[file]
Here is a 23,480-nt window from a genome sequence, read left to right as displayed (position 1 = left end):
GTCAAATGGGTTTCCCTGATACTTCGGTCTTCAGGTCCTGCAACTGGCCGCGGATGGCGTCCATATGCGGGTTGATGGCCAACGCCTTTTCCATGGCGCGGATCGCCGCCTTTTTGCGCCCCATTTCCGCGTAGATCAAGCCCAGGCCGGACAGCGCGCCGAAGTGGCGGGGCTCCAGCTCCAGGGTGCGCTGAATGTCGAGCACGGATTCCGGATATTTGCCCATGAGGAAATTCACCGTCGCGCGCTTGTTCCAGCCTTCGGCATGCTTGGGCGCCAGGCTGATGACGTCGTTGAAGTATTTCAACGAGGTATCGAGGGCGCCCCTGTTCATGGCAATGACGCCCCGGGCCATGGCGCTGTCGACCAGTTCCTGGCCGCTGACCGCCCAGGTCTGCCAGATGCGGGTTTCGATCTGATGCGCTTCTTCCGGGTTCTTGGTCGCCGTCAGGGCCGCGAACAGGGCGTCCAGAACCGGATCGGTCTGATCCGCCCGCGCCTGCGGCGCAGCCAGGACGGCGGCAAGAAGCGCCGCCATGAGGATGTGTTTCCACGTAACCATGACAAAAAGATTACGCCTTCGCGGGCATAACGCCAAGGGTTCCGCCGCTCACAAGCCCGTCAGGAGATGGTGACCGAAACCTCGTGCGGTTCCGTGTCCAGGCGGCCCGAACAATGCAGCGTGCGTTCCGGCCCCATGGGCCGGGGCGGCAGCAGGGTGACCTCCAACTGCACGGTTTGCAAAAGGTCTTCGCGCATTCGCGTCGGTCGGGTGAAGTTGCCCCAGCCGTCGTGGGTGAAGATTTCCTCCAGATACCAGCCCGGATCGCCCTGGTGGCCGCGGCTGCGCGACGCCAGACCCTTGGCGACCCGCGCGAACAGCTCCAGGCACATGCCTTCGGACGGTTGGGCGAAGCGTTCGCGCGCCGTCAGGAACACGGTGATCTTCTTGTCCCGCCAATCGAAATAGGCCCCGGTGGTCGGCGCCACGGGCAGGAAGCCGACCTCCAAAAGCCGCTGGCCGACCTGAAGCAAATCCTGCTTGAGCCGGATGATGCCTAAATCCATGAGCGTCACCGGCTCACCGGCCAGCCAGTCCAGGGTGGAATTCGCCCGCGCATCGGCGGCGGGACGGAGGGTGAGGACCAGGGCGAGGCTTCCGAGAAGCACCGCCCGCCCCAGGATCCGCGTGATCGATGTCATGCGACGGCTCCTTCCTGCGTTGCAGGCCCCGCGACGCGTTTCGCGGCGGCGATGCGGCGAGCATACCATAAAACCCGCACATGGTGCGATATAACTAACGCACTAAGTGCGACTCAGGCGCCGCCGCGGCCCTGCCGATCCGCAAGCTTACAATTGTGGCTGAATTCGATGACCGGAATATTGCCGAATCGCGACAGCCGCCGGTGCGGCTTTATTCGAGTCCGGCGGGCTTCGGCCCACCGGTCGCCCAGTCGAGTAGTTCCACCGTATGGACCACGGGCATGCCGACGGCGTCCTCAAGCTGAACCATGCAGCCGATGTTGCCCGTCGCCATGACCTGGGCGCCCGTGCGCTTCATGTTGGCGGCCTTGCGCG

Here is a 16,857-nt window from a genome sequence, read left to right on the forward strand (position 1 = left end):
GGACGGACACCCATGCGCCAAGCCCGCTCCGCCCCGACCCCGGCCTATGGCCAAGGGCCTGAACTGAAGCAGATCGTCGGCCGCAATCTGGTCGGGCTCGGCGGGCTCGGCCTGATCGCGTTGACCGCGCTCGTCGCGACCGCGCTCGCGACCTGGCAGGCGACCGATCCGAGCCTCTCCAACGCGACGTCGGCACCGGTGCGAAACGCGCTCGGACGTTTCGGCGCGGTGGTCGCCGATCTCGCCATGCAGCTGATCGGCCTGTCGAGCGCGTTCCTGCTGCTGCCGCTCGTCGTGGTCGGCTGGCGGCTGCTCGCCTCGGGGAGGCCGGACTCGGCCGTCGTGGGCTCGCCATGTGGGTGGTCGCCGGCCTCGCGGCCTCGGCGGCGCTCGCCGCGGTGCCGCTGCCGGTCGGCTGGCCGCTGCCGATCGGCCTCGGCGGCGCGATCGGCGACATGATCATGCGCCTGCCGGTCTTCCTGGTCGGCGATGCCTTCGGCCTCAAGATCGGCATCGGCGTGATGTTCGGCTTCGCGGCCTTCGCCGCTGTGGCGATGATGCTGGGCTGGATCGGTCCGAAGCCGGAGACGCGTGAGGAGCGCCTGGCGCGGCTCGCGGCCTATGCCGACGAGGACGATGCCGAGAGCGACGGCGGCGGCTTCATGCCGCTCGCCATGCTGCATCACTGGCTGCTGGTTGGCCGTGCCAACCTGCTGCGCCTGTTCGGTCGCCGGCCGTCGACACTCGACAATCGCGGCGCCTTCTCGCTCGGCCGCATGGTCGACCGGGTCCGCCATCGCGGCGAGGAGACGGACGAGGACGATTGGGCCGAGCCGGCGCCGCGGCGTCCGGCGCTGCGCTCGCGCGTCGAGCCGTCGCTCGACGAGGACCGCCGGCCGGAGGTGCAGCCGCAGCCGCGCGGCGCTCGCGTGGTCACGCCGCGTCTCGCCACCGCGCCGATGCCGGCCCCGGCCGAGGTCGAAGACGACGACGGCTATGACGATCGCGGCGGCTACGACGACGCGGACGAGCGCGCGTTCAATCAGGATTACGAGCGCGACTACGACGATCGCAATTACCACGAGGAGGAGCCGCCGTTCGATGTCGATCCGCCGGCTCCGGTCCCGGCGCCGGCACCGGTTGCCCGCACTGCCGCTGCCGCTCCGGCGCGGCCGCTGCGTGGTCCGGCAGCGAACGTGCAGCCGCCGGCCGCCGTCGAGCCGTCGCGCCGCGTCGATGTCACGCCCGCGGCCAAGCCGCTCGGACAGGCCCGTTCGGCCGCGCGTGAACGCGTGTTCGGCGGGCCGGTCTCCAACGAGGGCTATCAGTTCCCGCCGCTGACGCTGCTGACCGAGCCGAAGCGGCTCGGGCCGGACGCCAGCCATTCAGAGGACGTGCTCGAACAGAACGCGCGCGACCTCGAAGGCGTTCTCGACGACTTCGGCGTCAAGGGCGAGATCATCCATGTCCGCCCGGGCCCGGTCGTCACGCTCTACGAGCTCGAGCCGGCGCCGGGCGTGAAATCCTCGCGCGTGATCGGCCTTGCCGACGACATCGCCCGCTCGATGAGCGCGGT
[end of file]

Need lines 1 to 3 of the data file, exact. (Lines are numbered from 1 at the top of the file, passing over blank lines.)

Here is a 23,480-nt window from a genome sequence, read left to right as displayed (position 1 = left end):
GTCAAATGGGTTTCCCTGATACTTCGGTCTTCAGGTCCTGCAACTGGCCGCGGATGGCGTCCATATGCGGGTTGATGGCCAACGCCTTTTCCATGGCGCGGATCGCCGCCTTTTTGCGCCCCATTTCCGCGTAGATCAAGCCCAGGCCGGACAGCGCGCCGAAGTGGCGGGGCTCCAGCTCCAGGGTGCGCTGAATGTCGAGCACGGATTCCGGATATTTGCCCATGAGGAAATTCACCGTCGCGCGCTTGTTCCAGCCTTCGGCATGCTTGGGCGCCAGGCTGATGACGTCGTTGAAGTATTTCAACGAGGTATCGAGGGCGCCCCTGTTCATGGCAATGACGCCCCGGGCCATGGCGCTGTCGACCAGTTCCTGGCCGCTGACCGCCCAGGTCTGCCAGATGCGGGTTTCGATCTGATGCGCTTCTTCCGGGTTCTTGGTCGCCGTCAGGGCCGCGAACAGGGCGTCCAGAACCGGATCGGTCTGATCCGCCCGCGCCTGCGGCGCAGCCAGGACGGCGGCAAGAAGCGCCGCCATGAGGATGTGTTTCCACGTAACCATGACAAAAAGATTACGCCTTCGCGGGCATAACGCCAAGGGTTCCGCCGCTCACAAGCCCGTCAGGAGATGGTGACCGAAACCTCGTGCGGTTCCGTGTCCAGGCGGCCCGAACAATGCAGCGTGCGTTCCGGCCCCATGGGCCGGGGCGGCAGCAGGGTGACCTCCAACTGCACGGTTTGCAAAAGGTCTTCGCGCATTCGCGTCGGTCGGGTGAAGTTGCCCCAGCCGTCGTGGGTGAAGATTTCCTCCAGATACCAGCCCGGATCGCCCTGGTGGCCGCGGCTGCGCGACGCCAGACCCTTGGCGACCCGCGCGAACAGCTCCAGGCACATGCCTTCGGACGGTTGGGCGAAGCGTTCGCGCGCCGTCAGGAACACGGTGATCTTCTTGTCCCGCCAATCGAAATAGGCCCCGGTGGTCGGCGCCACGGGCAGGAAGCCGACCTCCAAAAGCCGCTGGCCGACCTGAAGCAAATCCTGCTTGAGCCGGATGATGCCTAAATCCATGAGCGTCACCGGCTCACCGGCCAGCCAGTCCAGGGTGGAATTCGCCCGCGCATCGGCGGCGGGACGGAGGGTGAGGACCAGGGCGAGGCTTCCGAGAAGCACCGCCCGCCCCAGGATCCGCGTGATCGATGTCATGCGACGGCTCCTTCCTGCGTTGCAGGCCCCGCGACGCGTTTCGCGGCGGCGATGCGGCGAGCATACCATAAAACCCGCACATGGTGCGATATAACTAACGCACTAAGTGCGACTCAGGCGCCGCCGCGGCCCTGCCGATCCGCAAGCTTACAATTGTGGCTGAATTCGATGACCGGAATATTGCCGAATCGCGACAGCCGCCGGTGCGGCTTTATTCGAGTCCGGCGGGCTTCGGCCCACCGGTCGCCCAGTCGAGTAGTTCCACCGTATGGACCACGGGCATGCCGACGGCGTCCTCAAGCTGAACCATGCAGCCGATGTTGCCCGTCGCCATGACCTGGGCGCCCGTGCGCTTCATGTTGGCGGCCTTGCGCG

Here is a 16,857-nt window from a genome sequence, read left to right on the forward strand (position 1 = left end):